Saturday, January 27, 2018

Writing and Info Dumps

Hello everyone!
Today I wanted to take the time to talk about the famous information dumping that can happen when writing a book. We all do it. I've done it and still do sometimes, even in a second or third draft. We need to learn to recognize when we have dumped too much backstory in one area of our manuscript.

Here is an excellent example of how not to info dump. I recently watched the Netflix movie Bright. After the first two minutes of the movie, I knew exactly what kind of world the story took place in and even a bit of history without one word spoken. How? Here's a small spoiler for those who haven't seen it.
Graffiti. The opening credits show graffiti and street signs from all over L.A. They show us that this is a world that contains orcs, elves, humans and other magical creatures living alongside each other. It even mentions a dark lord and civil unrest between the races. With a few flashes of images and no dialogue, we have already learned our setting, what our characters' races may be, and that there could be an underlying tension between races that could affect the plot. 
Now, isn't that just magic in and of itself?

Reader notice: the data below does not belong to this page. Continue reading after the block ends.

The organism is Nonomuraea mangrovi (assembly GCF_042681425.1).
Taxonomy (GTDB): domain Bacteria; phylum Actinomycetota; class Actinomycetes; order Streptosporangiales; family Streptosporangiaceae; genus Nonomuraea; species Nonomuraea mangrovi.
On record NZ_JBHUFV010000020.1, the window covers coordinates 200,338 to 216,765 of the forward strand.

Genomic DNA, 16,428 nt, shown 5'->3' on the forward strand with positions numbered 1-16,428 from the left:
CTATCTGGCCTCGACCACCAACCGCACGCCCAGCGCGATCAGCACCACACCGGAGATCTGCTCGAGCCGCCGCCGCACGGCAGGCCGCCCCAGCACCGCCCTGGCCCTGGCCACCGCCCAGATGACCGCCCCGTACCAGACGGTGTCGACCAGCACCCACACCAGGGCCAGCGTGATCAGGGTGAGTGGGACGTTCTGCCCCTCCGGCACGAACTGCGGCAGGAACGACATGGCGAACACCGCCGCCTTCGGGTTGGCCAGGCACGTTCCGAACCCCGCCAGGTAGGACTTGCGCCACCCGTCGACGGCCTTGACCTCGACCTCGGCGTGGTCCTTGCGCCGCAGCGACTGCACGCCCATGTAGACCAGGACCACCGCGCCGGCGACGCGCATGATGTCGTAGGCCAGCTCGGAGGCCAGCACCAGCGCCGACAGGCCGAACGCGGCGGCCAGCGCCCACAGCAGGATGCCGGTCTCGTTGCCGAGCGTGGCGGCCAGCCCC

I know what you're thinking, "Okay, that was a movie. We have to explain everything with words, without using these famous info dumps." Right you are, my invisible antagonistic friend. You have to find your own graffiti. You have to discover a way to introduce your characters and setting in an interesting way that will keep the reader's attention. You have to show (and not tell, of course!) the reader a setting without going on for ten pages about the way a city looks and why. You have to explain a history without a prologue that tells you every little detail about it. You have to establish a character's backstory without them sitting down with their best friend and rehashing their entire existence. (Because really, who does that in real life? Nothing irks me more than characters who sit around and talk about topics they both already know as fact for no other purpose than to give the reader this info.) 
It is always easier said than done. 

The trick is being able to recognize when you have left info dumps in your writing. If a beta reader or editor points them out to you, even better. Then you have to use what I like to call the sprinkler effect. Take that information and sprinkle it all throughout your story. Not only will this help with info dumps, but it could make for more interesting writing. 
Instead of knowing Amy's entire past at the beginning, perhaps we are shown small pieces of her past here and there through flashbacks, off-handed dialogue, or her own inner thoughts. Her character could become more mysterious and interesting if we find out more about her gradually. 
Maybe we discover the setting by following our main character as they go for a jog in post-apocalyptic New York, skirting abandoned cars and leaping overturned hot dog stands. Later, she may show us her thoughts about missing the time before the great war/plague/invasion that left the world this way. Or maybe she hears an old song and it brings back a memory of her pre-apocalypse life.